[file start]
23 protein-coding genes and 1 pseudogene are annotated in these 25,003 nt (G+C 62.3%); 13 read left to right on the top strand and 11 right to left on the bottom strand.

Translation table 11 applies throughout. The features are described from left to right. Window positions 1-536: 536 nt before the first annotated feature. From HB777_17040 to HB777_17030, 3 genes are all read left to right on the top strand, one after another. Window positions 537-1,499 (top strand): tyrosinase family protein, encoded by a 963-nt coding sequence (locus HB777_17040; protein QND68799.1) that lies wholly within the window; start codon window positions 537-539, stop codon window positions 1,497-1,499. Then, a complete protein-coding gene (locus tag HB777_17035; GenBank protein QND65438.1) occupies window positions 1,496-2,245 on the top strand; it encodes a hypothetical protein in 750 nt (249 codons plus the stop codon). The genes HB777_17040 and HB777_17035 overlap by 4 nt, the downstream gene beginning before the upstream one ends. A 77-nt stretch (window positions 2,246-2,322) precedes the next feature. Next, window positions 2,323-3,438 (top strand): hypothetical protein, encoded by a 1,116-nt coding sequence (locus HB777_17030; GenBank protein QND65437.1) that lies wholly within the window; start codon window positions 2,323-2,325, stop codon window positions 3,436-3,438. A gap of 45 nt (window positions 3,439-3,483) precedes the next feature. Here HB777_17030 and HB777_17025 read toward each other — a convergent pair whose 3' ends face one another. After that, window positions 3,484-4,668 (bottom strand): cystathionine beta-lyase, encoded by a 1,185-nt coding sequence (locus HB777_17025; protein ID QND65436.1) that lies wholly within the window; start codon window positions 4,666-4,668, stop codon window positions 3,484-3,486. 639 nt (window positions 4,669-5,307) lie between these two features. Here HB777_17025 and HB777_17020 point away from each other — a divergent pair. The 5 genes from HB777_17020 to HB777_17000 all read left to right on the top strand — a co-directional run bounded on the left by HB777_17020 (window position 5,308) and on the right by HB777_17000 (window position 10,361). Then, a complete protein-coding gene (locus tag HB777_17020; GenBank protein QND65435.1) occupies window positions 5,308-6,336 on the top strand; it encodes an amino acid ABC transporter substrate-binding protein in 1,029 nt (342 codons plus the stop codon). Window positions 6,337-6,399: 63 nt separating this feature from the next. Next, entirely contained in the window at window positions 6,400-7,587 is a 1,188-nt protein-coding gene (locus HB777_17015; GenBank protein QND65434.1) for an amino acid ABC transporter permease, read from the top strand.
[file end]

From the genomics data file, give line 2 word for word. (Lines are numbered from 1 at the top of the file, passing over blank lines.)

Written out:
Translation table 11 applies throughout. The features are described from left to right. Window positions 1-536: 536 nt before the first annotated feature. From HB777_17040 to HB777_17030, 3 genes are all read left to right on the top strand, one after another. Window positions 537-1,499 (top strand): tyrosinase family protein, encoded by a 963-nt coding sequence (locus HB777_17040; protein QND68799.1) that lies wholly within the window; start codon window positions 537-539, stop codon window positions 1,497-1,499. Then, a complete protein-coding gene (locus tag HB777_17035; GenBank protein QND65438.1) occupies window positions 1,496-2,245 on the top strand; it encodes a hypothetical protein in 750 nt (249 codons plus the stop codon). The genes HB777_17040 and HB777_17035 overlap by 4 nt, the downstream gene beginning before the upstream one ends. A 77-nt stretch (window positions 2,246-2,322) precedes the next feature. Next, window positions 2,323-3,438 (top strand): hypothetical protein, encoded by a 1,116-nt coding sequence (locus HB777_17030; GenBank protein QND65437.1) that lies wholly within the window; start codon window positions 2,323-2,325, stop codon window positions 3,436-3,438. A gap of 45 nt (window positions 3,439-3,483) precedes the next feature. Here HB777_17030 and HB777_17025 read toward each other — a convergent pair whose 3' ends face one another. After that, window positions 3,484-4,668 (bottom strand): cystathionine beta-lyase, encoded by a 1,185-nt coding sequence (locus HB777_17025; protein ID QND65436.1) that lies wholly within the window; start codon window positions 4,666-4,668, stop codon window positions 3,484-3,486. 639 nt (window positions 4,669-5,307) lie between these two features. Here HB777_17025 and HB777_17020 point away from each other — a divergent pair. The 5 genes from HB777_17020 to HB777_17000 all read left to right on the top strand — a co-directional run bounded on the left by HB777_17020 (window position 5,308) and on the right by HB777_17000 (window position 10,361). Then, a complete protein-coding gene (locus tag HB777_17020; GenBank protein QND65435.1) occupies window positions 5,308-6,336 on the top strand; it encodes an amino acid ABC transporter substrate-binding protein in 1,029 nt (342 codons plus the stop codon). Window positions 6,337-6,399: 63 nt separating this feature from the next. Next, entirely contained in the window at window positions 6,400-7,587 is a 1,188-nt protein-coding gene (locus HB777_17015; GenBank protein QND65434.1) for an amino acid ABC transporter permease, read from the top strand.